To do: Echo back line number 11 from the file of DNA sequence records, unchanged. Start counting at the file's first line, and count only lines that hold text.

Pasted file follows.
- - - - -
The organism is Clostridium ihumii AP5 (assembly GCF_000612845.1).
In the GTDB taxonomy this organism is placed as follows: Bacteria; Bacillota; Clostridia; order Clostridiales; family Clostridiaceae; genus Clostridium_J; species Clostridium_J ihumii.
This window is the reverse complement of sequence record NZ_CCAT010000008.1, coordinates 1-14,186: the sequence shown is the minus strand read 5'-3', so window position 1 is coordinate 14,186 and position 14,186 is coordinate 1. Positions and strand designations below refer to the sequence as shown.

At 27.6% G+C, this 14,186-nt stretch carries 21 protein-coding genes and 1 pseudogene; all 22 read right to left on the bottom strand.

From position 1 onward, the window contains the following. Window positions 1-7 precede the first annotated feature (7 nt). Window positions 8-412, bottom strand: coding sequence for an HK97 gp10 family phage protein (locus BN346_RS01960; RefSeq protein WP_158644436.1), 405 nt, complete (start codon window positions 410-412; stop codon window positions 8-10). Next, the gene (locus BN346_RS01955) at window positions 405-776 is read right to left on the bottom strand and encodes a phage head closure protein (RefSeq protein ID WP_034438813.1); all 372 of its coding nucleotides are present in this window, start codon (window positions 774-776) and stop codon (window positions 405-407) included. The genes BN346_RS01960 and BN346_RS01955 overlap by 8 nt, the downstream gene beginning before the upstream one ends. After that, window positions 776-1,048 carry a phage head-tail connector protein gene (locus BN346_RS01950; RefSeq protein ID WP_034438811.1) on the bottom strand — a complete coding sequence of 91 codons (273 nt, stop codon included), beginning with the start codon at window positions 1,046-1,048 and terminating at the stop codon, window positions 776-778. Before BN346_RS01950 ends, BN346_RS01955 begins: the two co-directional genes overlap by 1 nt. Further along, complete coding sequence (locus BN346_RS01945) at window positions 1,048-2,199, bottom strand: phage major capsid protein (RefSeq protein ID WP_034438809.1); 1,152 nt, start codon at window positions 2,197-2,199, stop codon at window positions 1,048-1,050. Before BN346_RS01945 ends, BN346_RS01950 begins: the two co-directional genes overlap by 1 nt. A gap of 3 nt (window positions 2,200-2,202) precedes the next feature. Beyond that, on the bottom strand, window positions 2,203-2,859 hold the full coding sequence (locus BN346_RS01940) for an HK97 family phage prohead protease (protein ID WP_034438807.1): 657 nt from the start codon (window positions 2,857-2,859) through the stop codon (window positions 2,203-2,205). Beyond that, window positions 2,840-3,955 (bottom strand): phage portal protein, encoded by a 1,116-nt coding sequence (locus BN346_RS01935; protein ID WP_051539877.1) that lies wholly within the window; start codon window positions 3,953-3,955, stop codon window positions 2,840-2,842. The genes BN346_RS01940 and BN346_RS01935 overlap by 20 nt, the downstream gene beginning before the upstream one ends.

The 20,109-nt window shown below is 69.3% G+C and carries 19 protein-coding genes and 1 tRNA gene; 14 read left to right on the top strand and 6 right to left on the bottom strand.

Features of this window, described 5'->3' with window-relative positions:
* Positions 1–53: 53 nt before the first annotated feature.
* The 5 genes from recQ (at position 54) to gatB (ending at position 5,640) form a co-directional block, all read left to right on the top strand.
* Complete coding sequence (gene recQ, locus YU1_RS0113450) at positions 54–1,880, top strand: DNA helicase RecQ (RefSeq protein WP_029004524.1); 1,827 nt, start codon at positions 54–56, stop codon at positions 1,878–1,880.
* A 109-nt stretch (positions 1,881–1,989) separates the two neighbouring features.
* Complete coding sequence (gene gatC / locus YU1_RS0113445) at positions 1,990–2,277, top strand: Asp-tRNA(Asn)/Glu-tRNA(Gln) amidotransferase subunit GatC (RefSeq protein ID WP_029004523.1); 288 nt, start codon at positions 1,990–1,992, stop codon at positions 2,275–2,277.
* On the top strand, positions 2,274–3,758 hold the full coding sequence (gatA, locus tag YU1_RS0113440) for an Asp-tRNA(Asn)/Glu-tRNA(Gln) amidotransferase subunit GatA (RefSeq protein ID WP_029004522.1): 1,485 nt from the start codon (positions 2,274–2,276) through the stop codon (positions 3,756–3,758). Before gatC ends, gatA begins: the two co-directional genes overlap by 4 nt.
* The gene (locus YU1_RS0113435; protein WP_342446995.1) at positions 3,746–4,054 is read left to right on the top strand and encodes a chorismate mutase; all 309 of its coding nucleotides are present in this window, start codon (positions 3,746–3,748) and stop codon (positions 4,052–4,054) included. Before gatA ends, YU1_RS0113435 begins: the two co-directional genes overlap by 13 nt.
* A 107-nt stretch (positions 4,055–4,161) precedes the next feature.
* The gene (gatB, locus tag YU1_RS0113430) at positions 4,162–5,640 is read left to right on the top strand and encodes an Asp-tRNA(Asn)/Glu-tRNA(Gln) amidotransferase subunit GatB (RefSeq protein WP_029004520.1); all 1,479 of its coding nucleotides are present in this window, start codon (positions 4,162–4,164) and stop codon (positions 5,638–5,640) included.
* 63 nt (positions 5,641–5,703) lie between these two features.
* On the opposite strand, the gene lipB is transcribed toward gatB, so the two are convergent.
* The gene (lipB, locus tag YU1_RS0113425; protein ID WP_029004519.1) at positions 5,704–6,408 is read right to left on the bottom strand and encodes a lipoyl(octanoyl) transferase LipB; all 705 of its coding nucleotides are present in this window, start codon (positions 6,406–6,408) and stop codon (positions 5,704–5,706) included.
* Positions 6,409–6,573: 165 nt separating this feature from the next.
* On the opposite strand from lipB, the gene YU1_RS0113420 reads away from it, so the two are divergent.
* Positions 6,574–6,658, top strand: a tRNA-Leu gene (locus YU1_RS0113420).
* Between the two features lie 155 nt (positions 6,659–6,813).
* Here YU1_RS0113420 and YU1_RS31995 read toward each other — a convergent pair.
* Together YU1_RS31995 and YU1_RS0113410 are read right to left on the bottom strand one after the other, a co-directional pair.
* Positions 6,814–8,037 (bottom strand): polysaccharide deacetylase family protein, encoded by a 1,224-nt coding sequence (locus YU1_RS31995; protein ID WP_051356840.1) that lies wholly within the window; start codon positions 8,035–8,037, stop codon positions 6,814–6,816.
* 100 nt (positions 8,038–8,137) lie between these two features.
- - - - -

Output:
* A 109-nt stretch (positions 1,881–1,989) separates the two neighbouring features.